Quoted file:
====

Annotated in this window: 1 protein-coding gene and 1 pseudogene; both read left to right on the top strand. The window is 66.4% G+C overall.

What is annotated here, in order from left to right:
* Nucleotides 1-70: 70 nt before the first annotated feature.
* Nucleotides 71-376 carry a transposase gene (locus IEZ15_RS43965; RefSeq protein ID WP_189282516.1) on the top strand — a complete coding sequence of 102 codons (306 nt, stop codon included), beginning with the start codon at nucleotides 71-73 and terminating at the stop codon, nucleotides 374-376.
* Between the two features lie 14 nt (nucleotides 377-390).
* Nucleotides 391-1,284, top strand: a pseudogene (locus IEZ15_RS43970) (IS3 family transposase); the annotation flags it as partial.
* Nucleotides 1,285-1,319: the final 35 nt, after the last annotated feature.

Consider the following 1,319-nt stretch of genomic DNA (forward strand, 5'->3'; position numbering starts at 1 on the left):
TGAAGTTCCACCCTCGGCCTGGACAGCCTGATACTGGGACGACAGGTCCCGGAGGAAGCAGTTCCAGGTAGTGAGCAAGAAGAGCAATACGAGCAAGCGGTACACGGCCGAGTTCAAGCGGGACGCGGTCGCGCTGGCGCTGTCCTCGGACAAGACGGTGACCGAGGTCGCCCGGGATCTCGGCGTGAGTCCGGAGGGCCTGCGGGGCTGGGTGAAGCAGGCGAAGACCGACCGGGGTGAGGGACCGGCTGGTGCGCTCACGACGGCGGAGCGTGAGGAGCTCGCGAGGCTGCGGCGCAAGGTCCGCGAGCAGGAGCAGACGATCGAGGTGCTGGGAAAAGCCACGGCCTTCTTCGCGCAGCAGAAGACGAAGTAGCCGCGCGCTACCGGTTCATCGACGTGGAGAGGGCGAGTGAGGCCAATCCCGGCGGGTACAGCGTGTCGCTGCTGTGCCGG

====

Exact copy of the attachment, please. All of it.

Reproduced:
Annotated in this window: 1 protein-coding gene and 1 pseudogene; both read left to right on the top strand. The window is 66.4% G+C overall.

What is annotated here, in order from left to right:
* Nucleotides 1-70: 70 nt before the first annotated feature.
* Nucleotides 71-376 carry a transposase gene (locus IEZ15_RS43965; RefSeq protein ID WP_189282516.1) on the top strand — a complete coding sequence of 102 codons (306 nt, stop codon included), beginning with the start codon at nucleotides 71-73 and terminating at the stop codon, nucleotides 374-376.
* Between the two features lie 14 nt (nucleotides 377-390).
* Nucleotides 391-1,284, top strand: a pseudogene (locus IEZ15_RS43970) (IS3 family transposase); the annotation flags it as partial.
* Nucleotides 1,285-1,319: the final 35 nt, after the last annotated feature.

Consider the following 1,319-nt stretch of genomic DNA (forward strand, 5'->3'; position numbering starts at 1 on the left):
TGAAGTTCCACCCTCGGCCTGGACAGCCTGATACTGGGACGACAGGTCCCGGAGGAAGCAGTTCCAGGTAGTGAGCAAGAAGAGCAATACGAGCAAGCGGTACACGGCCGAGTTCAAGCGGGACGCGGTCGCGCTGGCGCTGTCCTCGGACAAGACGGTGACCGAGGTCGCCCGGGATCTCGGCGTGAGTCCGGAGGGCCTGCGGGGCTGGGTGAAGCAGGCGAAGACCGACCGGGGTGAGGGACCGGCTGGTGCGCTCACGACGGCGGAGCGTGAGGAGCTCGCGAGGCTGCGGCGCAAGGTCCGCGAGCAGGAGCAGACGATCGAGGTGCTGGGAAAAGCCACGGCCTTCTTCGCGCAGCAGAAGACGAAGTAGCCGCGCGCTACCGGTTCATCGACGTGGAGAGGGCGAGTGAGGCCAATCCCGGCGGGTACAGCGTGTCGCTGCTGTGCCGG